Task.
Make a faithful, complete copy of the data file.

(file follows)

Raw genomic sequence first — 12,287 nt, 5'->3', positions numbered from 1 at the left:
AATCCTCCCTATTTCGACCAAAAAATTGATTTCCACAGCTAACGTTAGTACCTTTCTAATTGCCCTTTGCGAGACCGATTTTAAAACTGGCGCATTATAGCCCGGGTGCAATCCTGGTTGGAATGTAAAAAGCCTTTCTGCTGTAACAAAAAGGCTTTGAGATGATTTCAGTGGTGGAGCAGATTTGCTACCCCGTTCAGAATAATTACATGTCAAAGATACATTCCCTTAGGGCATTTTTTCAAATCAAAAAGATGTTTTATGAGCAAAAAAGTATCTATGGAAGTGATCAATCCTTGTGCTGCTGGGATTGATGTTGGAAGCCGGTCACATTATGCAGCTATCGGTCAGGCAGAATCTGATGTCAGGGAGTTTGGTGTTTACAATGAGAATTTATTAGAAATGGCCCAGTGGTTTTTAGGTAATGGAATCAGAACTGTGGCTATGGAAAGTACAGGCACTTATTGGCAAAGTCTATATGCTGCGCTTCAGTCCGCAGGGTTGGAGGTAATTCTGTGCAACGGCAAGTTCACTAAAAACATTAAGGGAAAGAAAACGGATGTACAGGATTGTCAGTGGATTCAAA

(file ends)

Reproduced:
Raw genomic sequence first — 12,287 nt, 5'->3', positions numbered from 1 at the left:
AATCCTCCCTATTTCGACCAAAAAATTGATTTCCACAGCTAACGTTAGTACCTTTCTAATTGCCCTTTGCGAGACCGATTTTAAAACTGGCGCATTATAGCCCGGGTGCAATCCTGGTTGGAATGTAAAAAGCCTTTCTGCTGTAACAAAAAGGCTTTGAGATGATTTCAGTGGTGGAGCAGATTTGCTACCCCGTTCAGAATAATTACATGTCAAAGATACATTCCCTTAGGGCATTTTTTCAAATCAAAAAGATGTTTTATGAGCAAAAAAGTATCTATGGAAGTGATCAATCCTTGTGCTGCTGGGATTGATGTTGGAAGCCGGTCACATTATGCAGCTATCGGTCAGGCAGAATCTGATGTCAGGGAGTTTGGTGTTTACAATGAGAATTTATTAGAAATGGCCCAGTGGTTTTTAGGTAATGGAATCAGAACTGTGGCTATGGAAAGTACAGGCACTTATTGGCAAAGTCTATATGCTGCGCTTCAGTCCGCAGGGTTGGAGGTAATTCTGTGCAACGGCAAGTTCACTAAAAACATTAAGGGAAAGAAAACGGATGTACAGGATTGTCAGTGGATTCAAA